Gambogic Acid

August 31 2007 post. A good friend (grazie!) recently sent me a study on gambogic acid (GA) published in the August 2007 issue of Blood (the abstract can be viewed at GA is a naturally occurring brownish-to-orange resin called gamboge, which is derived from Garcinia hanburyi, a tree that grows in Southeast Asia. And in fact, this resin has been used in traditional folk medicine for a long time. Sound familiar? Yep. The purpose of the Blood study was to see if GA would suppress the infamous NF-kB. And guess what? It does. My favourite word appears again in this study: apoptosis.

The study, which I would be happy to forward upon request, is full of scientific jargon, but the conclusion is clear: "GA suppressed TNF-induced expression of cyclin D1, COX-2, and c-Myc, all linked to cell proliferation. […] We also clearly provided evidence supporting GA’s ability to potentiate apoptosis induced by TNF, 5-flourouracil (5-FU) and doxorubicin, with effects similar to those reported in tests of a specific inhibitor of NF-kB. Overall, our results provided the molecular basis for GA’s antiproliferative and anti-inflammatory effects." So GA can also be used to increase the effectiveness of some chemotherapy drugs. Good to know.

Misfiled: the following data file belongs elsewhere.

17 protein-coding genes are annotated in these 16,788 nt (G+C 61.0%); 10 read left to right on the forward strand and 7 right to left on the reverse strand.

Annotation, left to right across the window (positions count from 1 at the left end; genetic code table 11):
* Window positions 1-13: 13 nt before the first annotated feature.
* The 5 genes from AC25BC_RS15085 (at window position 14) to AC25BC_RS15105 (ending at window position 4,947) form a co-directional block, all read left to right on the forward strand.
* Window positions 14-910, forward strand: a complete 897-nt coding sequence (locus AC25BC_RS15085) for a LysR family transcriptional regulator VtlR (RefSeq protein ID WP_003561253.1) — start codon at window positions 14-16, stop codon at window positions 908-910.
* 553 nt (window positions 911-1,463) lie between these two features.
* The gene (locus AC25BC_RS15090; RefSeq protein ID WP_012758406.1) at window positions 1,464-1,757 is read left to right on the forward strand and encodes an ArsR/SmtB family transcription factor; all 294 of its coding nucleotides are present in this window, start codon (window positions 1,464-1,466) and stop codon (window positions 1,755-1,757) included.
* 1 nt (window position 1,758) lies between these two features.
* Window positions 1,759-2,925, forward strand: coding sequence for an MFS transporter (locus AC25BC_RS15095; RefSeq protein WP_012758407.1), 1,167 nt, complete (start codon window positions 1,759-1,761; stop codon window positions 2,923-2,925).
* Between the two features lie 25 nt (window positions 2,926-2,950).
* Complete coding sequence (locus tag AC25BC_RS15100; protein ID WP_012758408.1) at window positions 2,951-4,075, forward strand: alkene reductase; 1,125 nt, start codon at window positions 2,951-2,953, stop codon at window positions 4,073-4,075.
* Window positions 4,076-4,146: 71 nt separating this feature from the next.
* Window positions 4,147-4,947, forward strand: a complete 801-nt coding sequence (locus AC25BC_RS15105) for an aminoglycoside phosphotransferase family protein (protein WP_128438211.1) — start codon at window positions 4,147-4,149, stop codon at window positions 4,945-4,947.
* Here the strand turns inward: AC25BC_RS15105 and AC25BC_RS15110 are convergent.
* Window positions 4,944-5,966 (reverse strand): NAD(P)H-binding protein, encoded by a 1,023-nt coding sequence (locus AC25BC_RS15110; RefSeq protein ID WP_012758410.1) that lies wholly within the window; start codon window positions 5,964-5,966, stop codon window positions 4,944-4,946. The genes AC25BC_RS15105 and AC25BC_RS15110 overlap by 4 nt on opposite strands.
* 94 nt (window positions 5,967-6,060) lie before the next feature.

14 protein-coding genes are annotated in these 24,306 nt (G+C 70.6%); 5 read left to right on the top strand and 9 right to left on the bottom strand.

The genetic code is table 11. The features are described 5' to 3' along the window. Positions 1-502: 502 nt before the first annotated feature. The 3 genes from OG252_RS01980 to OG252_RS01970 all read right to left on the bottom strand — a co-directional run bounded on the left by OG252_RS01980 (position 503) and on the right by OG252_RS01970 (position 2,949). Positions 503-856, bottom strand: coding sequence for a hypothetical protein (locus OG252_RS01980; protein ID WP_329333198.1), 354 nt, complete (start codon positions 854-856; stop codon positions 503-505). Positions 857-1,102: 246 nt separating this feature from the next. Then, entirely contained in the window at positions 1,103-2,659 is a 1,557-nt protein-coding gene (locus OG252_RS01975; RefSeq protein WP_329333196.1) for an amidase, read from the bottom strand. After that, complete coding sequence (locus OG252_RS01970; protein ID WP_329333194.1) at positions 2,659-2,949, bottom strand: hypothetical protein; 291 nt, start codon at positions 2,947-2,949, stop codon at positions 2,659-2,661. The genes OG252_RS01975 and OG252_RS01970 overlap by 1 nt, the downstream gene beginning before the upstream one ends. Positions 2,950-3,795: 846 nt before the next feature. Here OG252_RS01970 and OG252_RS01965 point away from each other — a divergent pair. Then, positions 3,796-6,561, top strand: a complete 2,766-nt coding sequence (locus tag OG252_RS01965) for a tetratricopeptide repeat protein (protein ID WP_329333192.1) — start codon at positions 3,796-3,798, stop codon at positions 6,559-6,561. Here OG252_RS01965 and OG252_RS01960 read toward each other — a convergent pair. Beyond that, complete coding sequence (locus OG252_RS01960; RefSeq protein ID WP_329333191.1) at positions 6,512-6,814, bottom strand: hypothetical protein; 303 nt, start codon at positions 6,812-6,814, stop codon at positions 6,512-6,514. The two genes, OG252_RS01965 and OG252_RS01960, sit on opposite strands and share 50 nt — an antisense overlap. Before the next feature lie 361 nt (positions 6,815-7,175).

There are several studies on GA and cancer, but apart from the above-mentioned one, the first that caught my attention, published in 2004, dealt with the effects of GA on human gastric carcinoma cells: Remember Bax and Bcl-2? (see my recent "Survivin MM with Curcumin" post.) Well, GA activated Bax and decreased the levels of Bcl-2 in these cancerous cells, a process which may contribute to the apoptosis mechanism. Interesting. Furthermore, GA was found to target malignant cells, not normal ones. Also very interesting. This is confirmed by a study (, published in August 2007, that looks at the apoptotic effects of GA on human hepatoma cells: GA selectively attacks tumour cells, leaving normal ones alone.

Another study published in May 2007 ( shows that a derivative of GA, called NG-18, markedly induced leukemia HL-60 cells apoptosis. And once again, we read that Bcl-2 was downregulated and Bax was upregulated.I will stop here, even though there would be a few more studies to discuss. The important conclusion is that here we have yet another non toxic substance that possesses the remarkable ability of distinguishing between healthy and cancer cells. This astonishing fact never ceases to amaze me, even though the above-mentioned "Blood" study informs us that between 1980 and 2000, as many as 70% of all drugs approved by the U.S. Food and Drug Administration to treat cancer were based on natural sources. How about THAT?!!!

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